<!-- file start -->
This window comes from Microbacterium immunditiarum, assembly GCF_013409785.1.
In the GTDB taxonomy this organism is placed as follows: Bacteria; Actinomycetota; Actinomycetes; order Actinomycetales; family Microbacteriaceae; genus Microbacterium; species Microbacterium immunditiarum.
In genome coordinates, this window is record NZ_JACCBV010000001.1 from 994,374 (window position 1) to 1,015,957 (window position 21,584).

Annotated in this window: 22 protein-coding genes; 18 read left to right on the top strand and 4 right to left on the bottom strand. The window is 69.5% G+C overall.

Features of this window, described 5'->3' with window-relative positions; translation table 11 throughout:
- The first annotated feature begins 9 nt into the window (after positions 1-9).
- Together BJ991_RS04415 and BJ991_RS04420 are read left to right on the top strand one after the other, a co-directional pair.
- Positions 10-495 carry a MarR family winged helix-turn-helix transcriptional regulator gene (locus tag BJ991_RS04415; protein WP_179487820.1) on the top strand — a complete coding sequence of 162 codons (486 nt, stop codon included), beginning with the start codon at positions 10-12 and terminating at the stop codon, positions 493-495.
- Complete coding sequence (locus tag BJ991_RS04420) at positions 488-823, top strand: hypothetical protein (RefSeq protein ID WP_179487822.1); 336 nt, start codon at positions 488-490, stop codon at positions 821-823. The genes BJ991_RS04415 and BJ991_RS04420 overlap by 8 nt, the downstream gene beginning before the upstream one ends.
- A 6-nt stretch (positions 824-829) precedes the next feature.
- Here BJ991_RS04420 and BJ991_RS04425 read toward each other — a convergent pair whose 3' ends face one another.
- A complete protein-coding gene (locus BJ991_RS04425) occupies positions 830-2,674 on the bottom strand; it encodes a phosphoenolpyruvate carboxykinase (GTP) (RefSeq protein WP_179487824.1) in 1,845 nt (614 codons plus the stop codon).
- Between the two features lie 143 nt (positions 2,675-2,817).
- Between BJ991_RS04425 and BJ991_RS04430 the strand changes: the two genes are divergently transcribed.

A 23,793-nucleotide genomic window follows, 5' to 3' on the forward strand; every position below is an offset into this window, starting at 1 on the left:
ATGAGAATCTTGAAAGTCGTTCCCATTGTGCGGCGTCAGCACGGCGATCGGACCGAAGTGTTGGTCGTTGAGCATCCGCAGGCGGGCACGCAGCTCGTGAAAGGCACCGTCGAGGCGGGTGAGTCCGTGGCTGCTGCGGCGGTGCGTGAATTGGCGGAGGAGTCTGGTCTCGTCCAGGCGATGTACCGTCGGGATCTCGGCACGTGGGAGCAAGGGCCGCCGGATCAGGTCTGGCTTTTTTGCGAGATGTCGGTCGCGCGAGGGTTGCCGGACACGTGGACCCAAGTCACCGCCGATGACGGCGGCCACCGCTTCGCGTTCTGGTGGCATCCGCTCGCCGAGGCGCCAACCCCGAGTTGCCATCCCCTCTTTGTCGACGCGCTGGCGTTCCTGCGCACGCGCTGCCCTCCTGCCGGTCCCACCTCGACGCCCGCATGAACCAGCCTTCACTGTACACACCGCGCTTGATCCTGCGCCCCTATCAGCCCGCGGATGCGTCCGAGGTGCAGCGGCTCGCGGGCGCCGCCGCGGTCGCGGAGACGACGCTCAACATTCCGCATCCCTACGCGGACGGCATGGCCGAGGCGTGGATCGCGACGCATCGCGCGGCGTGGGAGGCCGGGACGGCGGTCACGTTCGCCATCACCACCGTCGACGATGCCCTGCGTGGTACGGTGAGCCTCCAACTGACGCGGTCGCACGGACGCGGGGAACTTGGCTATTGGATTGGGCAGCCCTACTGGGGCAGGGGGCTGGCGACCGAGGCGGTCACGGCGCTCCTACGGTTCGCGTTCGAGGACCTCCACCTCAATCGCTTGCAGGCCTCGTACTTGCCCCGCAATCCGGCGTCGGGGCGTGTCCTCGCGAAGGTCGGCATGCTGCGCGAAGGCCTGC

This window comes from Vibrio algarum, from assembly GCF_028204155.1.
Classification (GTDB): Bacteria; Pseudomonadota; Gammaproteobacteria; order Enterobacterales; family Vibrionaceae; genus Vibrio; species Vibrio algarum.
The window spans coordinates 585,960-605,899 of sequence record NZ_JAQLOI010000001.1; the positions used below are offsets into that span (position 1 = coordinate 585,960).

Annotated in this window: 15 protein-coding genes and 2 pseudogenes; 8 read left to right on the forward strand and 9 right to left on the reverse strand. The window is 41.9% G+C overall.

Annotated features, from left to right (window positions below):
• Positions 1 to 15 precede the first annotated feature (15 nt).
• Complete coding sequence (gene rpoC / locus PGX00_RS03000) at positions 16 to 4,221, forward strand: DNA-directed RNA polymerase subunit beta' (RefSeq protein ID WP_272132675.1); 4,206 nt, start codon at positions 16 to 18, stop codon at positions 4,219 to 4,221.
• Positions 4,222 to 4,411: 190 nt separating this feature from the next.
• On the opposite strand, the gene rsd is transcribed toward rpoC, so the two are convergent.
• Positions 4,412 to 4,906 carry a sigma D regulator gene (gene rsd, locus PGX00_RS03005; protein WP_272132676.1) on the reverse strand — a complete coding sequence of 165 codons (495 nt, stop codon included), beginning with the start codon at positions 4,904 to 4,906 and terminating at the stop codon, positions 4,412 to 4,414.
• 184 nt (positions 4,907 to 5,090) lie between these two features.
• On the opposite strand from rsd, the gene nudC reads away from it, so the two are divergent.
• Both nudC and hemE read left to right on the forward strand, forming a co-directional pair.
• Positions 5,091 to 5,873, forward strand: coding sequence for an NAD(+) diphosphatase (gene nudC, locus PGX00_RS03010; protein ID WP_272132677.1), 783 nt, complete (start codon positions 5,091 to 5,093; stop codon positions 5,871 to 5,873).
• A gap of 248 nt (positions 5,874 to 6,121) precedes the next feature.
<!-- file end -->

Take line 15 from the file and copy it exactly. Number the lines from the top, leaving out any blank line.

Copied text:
A 23,793-nucleotide genomic window follows, 5' to 3' on the forward strand; every position below is an offset into this window, starting at 1 on the left: